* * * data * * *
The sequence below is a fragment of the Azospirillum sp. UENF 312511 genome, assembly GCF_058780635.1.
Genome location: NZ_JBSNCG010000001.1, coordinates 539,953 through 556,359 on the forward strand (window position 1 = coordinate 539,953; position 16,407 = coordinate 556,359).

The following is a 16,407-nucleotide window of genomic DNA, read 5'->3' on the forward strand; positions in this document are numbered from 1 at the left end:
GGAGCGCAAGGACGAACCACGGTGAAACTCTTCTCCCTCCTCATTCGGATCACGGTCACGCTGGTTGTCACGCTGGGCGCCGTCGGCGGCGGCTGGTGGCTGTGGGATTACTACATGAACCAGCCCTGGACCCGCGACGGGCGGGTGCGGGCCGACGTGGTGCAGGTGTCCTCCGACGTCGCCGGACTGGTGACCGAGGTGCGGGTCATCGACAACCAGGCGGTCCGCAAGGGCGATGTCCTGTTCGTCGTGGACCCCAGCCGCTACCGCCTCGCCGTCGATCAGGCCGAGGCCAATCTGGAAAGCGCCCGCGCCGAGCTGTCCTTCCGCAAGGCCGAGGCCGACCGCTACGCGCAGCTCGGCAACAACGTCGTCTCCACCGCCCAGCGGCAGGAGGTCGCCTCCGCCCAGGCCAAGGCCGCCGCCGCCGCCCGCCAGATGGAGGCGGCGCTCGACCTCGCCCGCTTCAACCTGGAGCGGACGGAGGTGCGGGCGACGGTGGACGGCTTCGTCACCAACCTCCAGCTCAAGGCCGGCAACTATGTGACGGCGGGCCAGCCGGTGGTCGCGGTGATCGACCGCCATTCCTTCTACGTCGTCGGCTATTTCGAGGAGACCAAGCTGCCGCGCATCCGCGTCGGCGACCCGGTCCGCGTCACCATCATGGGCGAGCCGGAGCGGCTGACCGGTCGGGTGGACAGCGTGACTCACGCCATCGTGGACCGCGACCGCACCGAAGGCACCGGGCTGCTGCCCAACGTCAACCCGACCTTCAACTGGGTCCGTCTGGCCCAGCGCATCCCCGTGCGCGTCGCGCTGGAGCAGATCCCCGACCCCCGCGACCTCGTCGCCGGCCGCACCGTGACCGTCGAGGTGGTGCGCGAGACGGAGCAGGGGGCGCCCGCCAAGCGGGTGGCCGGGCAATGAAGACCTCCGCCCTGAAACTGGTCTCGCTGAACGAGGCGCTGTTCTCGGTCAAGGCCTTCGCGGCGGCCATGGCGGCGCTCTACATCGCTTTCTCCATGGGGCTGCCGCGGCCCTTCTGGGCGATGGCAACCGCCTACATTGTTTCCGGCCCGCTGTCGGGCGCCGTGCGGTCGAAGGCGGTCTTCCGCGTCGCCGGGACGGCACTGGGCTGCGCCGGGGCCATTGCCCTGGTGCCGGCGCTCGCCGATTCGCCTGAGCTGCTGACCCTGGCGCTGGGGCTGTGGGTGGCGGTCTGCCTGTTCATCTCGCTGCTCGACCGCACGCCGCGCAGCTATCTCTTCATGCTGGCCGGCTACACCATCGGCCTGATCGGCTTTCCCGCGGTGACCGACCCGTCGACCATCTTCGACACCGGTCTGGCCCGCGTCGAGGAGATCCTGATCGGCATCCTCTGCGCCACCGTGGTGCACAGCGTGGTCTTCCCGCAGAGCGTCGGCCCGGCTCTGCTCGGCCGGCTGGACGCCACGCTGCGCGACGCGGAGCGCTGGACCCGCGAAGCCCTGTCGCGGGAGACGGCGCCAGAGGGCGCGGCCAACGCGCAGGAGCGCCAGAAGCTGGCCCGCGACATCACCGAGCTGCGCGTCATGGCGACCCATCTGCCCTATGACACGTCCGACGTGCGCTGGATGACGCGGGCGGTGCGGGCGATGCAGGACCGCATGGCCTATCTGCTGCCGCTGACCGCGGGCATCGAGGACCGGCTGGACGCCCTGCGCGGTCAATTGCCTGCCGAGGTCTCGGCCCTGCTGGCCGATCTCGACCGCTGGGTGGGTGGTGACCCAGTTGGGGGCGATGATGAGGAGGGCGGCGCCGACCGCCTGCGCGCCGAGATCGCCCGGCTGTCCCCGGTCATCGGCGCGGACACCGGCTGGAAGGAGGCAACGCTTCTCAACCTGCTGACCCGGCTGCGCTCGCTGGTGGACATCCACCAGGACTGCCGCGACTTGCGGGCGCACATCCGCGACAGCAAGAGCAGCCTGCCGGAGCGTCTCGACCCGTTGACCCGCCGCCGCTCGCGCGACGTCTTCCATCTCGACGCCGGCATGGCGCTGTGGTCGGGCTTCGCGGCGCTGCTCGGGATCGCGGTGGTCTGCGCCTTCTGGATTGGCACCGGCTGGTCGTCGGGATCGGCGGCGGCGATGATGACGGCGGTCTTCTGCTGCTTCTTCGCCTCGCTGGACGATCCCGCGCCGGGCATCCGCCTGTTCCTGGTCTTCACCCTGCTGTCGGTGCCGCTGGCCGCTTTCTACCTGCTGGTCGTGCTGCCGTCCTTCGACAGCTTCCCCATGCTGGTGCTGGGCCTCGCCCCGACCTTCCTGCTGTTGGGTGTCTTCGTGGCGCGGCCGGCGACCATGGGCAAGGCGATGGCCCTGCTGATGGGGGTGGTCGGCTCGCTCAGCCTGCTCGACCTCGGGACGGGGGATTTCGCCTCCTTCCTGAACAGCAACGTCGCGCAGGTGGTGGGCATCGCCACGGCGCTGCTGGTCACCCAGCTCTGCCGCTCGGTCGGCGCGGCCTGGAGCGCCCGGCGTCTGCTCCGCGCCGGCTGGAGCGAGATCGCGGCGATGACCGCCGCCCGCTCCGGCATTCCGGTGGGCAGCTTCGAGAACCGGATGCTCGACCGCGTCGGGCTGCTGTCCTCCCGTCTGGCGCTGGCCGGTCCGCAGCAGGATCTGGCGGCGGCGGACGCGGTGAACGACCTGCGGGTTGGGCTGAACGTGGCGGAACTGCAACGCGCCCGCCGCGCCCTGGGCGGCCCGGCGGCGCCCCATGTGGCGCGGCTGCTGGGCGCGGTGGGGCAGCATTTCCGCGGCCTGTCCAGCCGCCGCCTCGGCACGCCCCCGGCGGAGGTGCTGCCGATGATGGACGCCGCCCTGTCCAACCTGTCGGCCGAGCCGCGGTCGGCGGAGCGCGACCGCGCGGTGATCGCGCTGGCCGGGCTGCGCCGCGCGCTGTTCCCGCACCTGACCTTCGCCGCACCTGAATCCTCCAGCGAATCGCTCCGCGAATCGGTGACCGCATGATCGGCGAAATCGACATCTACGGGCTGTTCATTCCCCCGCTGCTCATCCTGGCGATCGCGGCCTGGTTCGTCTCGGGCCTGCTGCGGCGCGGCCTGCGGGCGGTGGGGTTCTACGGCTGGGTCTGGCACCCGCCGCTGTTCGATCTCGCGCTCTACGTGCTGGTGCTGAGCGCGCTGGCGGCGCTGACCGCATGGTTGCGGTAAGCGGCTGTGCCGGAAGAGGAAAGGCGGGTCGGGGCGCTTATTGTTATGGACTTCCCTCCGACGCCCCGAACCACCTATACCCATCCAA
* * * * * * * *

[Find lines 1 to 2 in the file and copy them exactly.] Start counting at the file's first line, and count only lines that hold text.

The sequence below is a fragment of the Azospirillum sp. UENF 312511 genome, assembly GCF_058780635.1.
Genome location: NZ_JBSNCG010000001.1, coordinates 539,953 through 556,359 on the forward strand (window position 1 = coordinate 539,953; position 16,407 = coordinate 556,359).